An important milestone in Apache's UK North Sea Bacchus field development was reached recently with installation of a 6.7km pipeline bundle. The job was overseen by Flexlife, whose operations director John Marsden here describes how it was planned and executed.
In 2009, Apache awarded Flexlife a subsea engineering and pipeline operational support contract to oversee the management of Forties subsea projects and routine maintenance of subsea pipelines and subsea infrastructure.
Via Apache's main Bacchus contractor Subsea 7, Flexlife managed the engineering, procurement, fabrication and installation of the pipeline bundle and a riser caisson. Integrated with towhead fabrications at each end (weighing 190t and 106t), the 6.7km, 40.5in diameter pipeline is one of the longest pieces of North Sea infrastructure installed in recent years.
The Subsea 7 contracted bundle comprises two insulated 6in piggable production lines, two insulated 4in heating/produced water reinjection lines, a gas lift line, scale inhibitor and control system lines. The latter include electricalpower and instrument cables, high and low pressure hydraulic lines, a chemical injection line and a methanol line.
Subsea 7 fabricated the bundle at its Wester site facility in northeast Scotland. After the towheads were integrated to the pipeline bundle, there was a fourweek programme of onshore tie-ins and testing followed by a site integration test programme to prove control system functionality.
A specialist fleet of vessels mobilised to Sinclair's Bay near Wick to undertake the bundle launch, overseen by Andrew Hoggarth, Flexlife's Bacchus project manager. Under control of site based Launchmasters, the launch began with two leading tugs being connected to the large 190t Bacchus towhead via preinstalled wire rope pennants. When weather and tide conditions were suitable, the 6.7km long bundle assembly was pulled into the sea via a launchway specifically installed on the beach.
With the bundle floating several metres above the seabed, a trail tug was connected, the site holdback winch released and control passed to an ROV support and command vessel. The move to the field began using the Controlled Depth Tow Method, with the tugs applying sufficient power to place the bundle into a suspended catenary.
The command vessel towmaster was provided with real time information on bundle position, depth, shape and catenary via an acoustic link with the bundle's in-built ‘data highway'. This allowed tow parameters to be adjusted to maintain full control of the bundle to compensate for effects of movement, weather and tide.
Arriving in the field, the bundle was laid down in a pre-surveyed parking area where final checks and weight control adjustments were made before the towfleet was reconfigured by placing one of the two large tugs at each end for the final ‘off bottom' tow to the installation area. In off-bottom tow the bundle floats 4-5m above the seabed and is moved at 1-21/2 knots to its final destination, being a pre-surveyed area with a target box at each end. The acoustic monitoring system was again deployed to ensure accurate positioning of both bundle ends.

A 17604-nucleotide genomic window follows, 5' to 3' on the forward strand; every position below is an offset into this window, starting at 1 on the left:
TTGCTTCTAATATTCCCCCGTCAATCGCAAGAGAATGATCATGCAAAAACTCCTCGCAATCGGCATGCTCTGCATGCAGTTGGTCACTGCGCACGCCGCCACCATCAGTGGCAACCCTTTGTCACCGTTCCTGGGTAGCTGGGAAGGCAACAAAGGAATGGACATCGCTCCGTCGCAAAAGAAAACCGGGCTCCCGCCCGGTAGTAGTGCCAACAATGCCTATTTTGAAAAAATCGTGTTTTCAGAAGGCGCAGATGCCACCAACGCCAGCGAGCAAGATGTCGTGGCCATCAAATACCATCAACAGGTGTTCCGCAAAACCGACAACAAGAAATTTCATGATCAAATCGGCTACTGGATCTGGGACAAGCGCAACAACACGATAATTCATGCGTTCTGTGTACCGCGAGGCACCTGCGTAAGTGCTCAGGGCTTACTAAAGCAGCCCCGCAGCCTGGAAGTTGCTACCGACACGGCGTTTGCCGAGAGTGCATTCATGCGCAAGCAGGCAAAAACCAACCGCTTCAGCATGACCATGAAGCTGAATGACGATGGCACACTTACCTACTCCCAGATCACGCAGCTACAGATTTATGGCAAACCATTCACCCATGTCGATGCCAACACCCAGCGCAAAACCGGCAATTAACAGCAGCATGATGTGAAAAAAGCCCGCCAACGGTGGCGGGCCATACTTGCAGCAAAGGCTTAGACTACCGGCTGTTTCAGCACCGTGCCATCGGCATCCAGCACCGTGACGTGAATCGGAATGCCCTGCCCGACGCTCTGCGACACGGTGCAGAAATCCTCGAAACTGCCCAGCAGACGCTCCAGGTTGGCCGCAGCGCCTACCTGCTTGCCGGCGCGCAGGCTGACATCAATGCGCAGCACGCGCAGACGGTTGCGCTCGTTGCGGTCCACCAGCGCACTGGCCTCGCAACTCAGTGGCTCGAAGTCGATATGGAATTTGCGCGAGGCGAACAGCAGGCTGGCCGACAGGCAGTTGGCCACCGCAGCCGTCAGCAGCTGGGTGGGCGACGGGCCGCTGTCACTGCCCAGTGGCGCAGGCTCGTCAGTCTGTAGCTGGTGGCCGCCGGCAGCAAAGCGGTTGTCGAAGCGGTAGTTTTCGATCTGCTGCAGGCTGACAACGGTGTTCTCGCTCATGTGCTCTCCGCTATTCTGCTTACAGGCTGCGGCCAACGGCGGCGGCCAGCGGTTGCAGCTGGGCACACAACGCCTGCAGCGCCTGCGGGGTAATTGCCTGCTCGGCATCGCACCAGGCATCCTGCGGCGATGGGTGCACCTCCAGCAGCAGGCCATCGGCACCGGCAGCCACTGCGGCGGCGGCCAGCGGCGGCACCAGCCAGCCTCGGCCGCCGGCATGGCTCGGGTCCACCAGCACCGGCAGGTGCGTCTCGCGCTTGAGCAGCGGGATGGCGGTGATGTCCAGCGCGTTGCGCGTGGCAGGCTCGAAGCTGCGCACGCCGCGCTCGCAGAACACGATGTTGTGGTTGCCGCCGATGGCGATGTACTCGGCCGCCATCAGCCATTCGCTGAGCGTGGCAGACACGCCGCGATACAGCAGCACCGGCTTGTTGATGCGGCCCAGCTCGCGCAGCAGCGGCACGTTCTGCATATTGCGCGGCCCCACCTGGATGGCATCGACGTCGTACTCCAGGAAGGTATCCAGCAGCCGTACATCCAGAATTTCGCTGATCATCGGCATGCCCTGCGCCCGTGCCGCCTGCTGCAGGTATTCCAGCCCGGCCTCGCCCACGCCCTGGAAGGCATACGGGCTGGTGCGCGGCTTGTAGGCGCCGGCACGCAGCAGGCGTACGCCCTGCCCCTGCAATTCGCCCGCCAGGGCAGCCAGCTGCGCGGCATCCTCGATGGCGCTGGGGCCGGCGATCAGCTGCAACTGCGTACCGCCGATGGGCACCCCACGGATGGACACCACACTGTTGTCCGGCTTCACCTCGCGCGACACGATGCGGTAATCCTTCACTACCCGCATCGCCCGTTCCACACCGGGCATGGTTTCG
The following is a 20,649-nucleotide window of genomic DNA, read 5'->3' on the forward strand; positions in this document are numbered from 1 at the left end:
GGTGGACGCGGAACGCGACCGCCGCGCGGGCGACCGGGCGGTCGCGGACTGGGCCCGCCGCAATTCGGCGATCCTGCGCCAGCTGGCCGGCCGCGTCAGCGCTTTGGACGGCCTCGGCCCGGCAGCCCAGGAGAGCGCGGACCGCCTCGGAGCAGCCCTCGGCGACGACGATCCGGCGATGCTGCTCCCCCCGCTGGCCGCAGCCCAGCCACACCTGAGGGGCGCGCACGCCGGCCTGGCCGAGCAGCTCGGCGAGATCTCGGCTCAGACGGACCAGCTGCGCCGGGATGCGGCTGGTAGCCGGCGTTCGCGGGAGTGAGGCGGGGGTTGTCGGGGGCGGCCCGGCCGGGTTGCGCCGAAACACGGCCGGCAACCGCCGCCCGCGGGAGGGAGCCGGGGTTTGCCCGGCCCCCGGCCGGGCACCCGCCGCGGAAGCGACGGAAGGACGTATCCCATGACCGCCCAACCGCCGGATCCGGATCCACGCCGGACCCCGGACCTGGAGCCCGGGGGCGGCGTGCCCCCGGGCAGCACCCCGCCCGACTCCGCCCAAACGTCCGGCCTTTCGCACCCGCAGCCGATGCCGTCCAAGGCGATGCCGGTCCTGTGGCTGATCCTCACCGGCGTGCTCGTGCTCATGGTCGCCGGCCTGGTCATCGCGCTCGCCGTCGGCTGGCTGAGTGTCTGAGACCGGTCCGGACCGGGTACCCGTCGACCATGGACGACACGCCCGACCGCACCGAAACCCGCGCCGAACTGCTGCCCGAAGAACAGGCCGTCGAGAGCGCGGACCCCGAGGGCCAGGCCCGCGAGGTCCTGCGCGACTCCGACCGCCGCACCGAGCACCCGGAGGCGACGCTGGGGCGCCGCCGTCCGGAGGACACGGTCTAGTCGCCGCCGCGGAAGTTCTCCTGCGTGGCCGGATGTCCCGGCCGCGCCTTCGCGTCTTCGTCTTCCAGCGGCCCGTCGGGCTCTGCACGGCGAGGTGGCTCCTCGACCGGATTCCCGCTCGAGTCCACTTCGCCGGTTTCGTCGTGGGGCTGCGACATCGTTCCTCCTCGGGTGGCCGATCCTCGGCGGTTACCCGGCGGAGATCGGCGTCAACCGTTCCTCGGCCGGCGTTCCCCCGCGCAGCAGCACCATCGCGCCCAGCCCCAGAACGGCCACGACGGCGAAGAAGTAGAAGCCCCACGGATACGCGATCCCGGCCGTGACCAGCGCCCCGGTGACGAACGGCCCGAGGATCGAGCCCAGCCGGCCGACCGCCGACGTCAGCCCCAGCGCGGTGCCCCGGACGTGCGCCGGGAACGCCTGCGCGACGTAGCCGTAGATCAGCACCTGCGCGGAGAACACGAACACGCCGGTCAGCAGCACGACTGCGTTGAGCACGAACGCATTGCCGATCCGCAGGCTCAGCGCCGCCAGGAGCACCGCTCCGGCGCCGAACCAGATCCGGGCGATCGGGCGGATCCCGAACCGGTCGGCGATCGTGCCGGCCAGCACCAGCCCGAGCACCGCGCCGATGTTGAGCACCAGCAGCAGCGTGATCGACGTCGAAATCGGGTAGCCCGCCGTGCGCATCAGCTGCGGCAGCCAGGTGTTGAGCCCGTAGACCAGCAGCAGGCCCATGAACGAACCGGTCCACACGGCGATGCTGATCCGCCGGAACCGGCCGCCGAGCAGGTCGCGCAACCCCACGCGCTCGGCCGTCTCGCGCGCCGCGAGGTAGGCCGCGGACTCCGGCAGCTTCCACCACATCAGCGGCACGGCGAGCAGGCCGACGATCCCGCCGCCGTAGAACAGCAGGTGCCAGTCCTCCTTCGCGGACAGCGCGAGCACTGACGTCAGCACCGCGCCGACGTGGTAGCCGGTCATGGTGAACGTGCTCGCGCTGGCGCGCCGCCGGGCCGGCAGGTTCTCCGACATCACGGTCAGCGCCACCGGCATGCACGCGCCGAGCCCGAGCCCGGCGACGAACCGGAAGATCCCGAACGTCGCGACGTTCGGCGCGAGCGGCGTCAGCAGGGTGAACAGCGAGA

Later this year, over a number of diver interventions, the bundle will be tied in to the platform and the three new wells and then tested. Tie in to the platform is achieved via the 149t, 48in diameter riser caisson installed last September.
Compared with an individual pipeline concept, the bundle solution is a cost effective means of controlling pipeline temperature to yield field-life corrosion, hydrates and wax management benefits. It yields significant vessel time cost savings by avoiding multiple individual pipelay installations. The piggable lines enable production rates to be optimised throughout field-life and allow individual wells to be routed to the test separator when necessary. Additional subsea connections are provided to facilitate installation of potential future tiebacks to maximise hydrocarbon recovery.
In support of the Bacchus development, Apache awarded Petrofac a contract for brownfield engineering, procurement, fabrication and offshore construction of the topsides modifications. The scope includes tie-ins to process and utilities systems, new subsea control, emergency shutdown, fire and gas and safety systems.
Weatherford Production Optimisation was awarded the contract to provide the subsea control system, comprising tree and manifold mounted control modules, hydraulic power unit and a spare tree set. GE VetcoGray is overseeing themodification and testing of the subsea horizontal trees.
Bacchus, a May 2005 discovery in Central North Sea block 22/6a, is operated by Apache (50%), partnered by Endeavour (30%) and First Oil (20%). The field has an anticipated 15-year life and peak production is estimated to be 18mbop/d and 5.7mmscf/d gas. The jackup rig Rowan Gorilla VII is expected to arrive at location in June to start drilling the three producing wells. OE
About the Author
John Marsden has 14 years' experience in the oil & gas industry, mainly in the subsea sector. Having previously worked for Amec on rig construction, before moving to Wellstream then Subsea 7, he founded Flexlife with two business partners in Aberdeen in 2007 and serves as its operations durector. Marsden has a BEng (Hons) in marine technology.